So how does it feel in action? If you’re gentle with the throttle, you’ll enjoy soothing silence during initial acceleration and yes, in traffic and when parking, electric power can take care of everything. But it’s not surprising that it doesn’t take long or with just a gentle bend of your right leg that the gas engine kicks in. It’s pretty unobtrusive, but there’s a bit of shake and jitter when switching power modes – maybe a software update could smooth things out even more.
The combination can get a little messy at times, such as if you’re slowing down at a detour and suddenly require more power. It arrives quickly, but there’s also the confusion because the system thinks you’re running on electricity-only power, only to have the engine kick in all of a sudden.
On the go, the dual-clutch transmission is smooth enough, the engine is quiet, and on the highway everything is impressively quiet. However, the trip is not quite complicated. You feel pretty much everything, though the suspension does a decent job of softening the worst bumps.
There isn’t much excitement from the performance either, despite being electrically boosted – this Compass lacks a bit of power when you actually put your foot down as the ten-second 0-62mph time proves. And despite the nice, thick steering wheel, the car’s dynamics are also pretty steady.
But does all that smart electrification help keep costs down at the pumps or when it comes to VEDs or corporate car taxes? Jeep says the e-Hybrid will use 15 percent less fuel than previous petrol versions and perform better than similar diesel auto SUVs – the published average of 46.3mpg isn’t bad, while 139g/km CO2 means corporate car tax at 32 percent cents for the next tax year – both numbers are slightly worse than fully hybrid rivals.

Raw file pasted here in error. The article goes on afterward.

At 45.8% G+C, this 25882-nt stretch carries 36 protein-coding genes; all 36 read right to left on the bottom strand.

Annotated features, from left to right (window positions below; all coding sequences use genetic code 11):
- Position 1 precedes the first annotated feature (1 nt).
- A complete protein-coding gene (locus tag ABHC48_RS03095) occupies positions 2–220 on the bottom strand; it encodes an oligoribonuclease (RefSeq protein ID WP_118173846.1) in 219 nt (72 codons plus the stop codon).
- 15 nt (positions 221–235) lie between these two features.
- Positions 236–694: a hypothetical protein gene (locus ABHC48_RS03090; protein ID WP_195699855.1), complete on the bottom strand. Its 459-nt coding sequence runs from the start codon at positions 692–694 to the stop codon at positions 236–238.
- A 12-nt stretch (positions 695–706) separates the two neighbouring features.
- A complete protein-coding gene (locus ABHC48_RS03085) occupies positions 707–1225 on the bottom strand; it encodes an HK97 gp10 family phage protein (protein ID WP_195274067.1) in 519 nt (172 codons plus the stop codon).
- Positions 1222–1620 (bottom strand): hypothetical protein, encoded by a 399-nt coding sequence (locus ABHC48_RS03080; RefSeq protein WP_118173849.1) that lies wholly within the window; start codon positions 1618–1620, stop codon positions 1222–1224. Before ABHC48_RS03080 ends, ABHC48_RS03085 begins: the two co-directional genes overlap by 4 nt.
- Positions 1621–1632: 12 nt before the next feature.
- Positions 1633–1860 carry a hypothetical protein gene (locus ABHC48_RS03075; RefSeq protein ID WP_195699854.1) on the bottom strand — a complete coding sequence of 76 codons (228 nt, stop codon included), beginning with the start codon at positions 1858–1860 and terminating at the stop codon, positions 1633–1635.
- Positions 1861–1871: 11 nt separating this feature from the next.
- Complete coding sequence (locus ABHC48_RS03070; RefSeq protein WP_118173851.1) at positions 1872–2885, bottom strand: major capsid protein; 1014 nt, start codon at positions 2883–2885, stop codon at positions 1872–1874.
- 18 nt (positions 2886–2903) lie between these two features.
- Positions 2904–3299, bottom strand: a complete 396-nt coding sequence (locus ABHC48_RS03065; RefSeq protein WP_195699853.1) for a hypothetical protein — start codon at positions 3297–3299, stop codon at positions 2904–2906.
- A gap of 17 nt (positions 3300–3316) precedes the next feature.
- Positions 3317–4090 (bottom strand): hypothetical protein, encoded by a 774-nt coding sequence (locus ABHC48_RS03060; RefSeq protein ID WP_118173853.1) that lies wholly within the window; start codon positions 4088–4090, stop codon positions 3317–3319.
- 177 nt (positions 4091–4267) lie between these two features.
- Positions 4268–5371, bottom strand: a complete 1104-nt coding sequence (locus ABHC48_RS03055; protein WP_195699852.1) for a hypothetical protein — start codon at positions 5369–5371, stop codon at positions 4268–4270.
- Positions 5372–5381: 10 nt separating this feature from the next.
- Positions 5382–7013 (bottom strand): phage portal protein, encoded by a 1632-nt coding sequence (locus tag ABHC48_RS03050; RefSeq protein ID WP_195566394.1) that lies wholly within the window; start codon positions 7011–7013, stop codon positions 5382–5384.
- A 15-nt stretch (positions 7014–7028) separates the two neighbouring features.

While many other things have changed with the latest Compass to improve quality and technology, space has not – but that’s not a bad thing. Room in the back is good – although third passengers will have to place their feet on either side of the battery tunnel. Boot space is fine too, at 438 liters, meaning the hybrid system shouldn’t have any effect on practicality.
Our Compass e-Hybrid comes in a new eco-focused Upland version, using recycled materials on the seats and dashboard – and the inside feels smart and premium. You also get a 10.1-inch infotainment system with all the connectivity you’d expect and functions remotely via app, a digital display and a host of safety and assistance features. Standard drivers include Highway Assist – an easy-to-use Level 2 autonomous driving system that combines adaptive cruise control and lane-keeping assist.
It’s a premium price, however, which, at £35,895, puts the Compass e-Hybrid against some talented full hybrids like Hyundai Tucson and Kia Sportage. If you can forgo some recycled accessories and kits, ranges start at £32,895 for the delightfully named Night Eagle edition.
|Model:||Jeep Compass e-Hybrid Upland|
|Engine:||1.5-litre four-cylinder petrol plus 0.8kWh . battery|
|Power / Torque:||128bhp/230Nm plus 19bhp/55NM . electric motor|
|Transmission process:||Seven-speed automatic, front-wheel drive|